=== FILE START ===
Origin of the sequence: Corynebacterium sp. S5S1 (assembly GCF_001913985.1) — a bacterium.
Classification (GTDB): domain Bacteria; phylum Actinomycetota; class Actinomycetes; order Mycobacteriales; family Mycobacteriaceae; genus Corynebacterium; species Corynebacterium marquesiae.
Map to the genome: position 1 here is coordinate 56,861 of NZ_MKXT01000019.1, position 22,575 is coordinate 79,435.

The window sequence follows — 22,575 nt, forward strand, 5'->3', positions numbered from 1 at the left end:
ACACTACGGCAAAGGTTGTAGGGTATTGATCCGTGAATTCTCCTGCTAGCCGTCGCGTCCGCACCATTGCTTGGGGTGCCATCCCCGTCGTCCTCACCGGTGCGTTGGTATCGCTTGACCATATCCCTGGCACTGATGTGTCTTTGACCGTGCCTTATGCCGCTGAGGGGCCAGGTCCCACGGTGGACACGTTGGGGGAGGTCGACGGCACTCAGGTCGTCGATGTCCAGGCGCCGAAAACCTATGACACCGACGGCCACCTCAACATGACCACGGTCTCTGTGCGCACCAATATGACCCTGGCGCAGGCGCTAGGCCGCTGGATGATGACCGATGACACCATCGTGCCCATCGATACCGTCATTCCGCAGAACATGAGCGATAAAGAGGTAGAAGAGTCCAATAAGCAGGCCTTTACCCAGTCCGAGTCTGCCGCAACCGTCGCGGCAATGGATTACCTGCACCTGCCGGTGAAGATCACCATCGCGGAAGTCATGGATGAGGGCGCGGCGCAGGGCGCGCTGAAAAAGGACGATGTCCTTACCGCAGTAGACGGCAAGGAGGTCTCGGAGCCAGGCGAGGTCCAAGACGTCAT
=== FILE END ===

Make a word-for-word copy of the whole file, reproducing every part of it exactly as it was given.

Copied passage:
Origin of the sequence: Corynebacterium sp. S5S1 (assembly GCF_001913985.1) — a bacterium.
Classification (GTDB): domain Bacteria; phylum Actinomycetota; class Actinomycetes; order Mycobacteriales; family Mycobacteriaceae; genus Corynebacterium; species Corynebacterium marquesiae.
Map to the genome: position 1 here is coordinate 56,861 of NZ_MKXT01000019.1, position 22,575 is coordinate 79,435.

The window sequence follows — 22,575 nt, forward strand, 5'->3', positions numbered from 1 at the left end:
ACACTACGGCAAAGGTTGTAGGGTATTGATCCGTGAATTCTCCTGCTAGCCGTCGCGTCCGCACCATTGCTTGGGGTGCCATCCCCGTCGTCCTCACCGGTGCGTTGGTATCGCTTGACCATATCCCTGGCACTGATGTGTCTTTGACCGTGCCTTATGCCGCTGAGGGGCCAGGTCCCACGGTGGACACGTTGGGGGAGGTCGACGGCACTCAGGTCGTCGATGTCCAGGCGCCGAAAACCTATGACACCGACGGCCACCTCAACATGACCACGGTCTCTGTGCGCACCAATATGACCCTGGCGCAGGCGCTAGGCCGCTGGATGATGACCGATGACACCATCGTGCCCATCGATACCGTCATTCCGCAGAACATGAGCGATAAAGAGGTAGAAGAGTCCAATAAGCAGGCCTTTACCCAGTCCGAGTCTGCCGCAACCGTCGCGGCAATGGATTACCTGCACCTGCCGGTGAAGATCACCATCGCGGAAGTCATGGATGAGGGCGCGGCGCAGGGCGCGCTGAAAAAGGACGATGTCCTTACCGCAGTAGACGGCAAGGAGGTCTCGGAGCCAGGCGAGGTCCAAGACGTCAT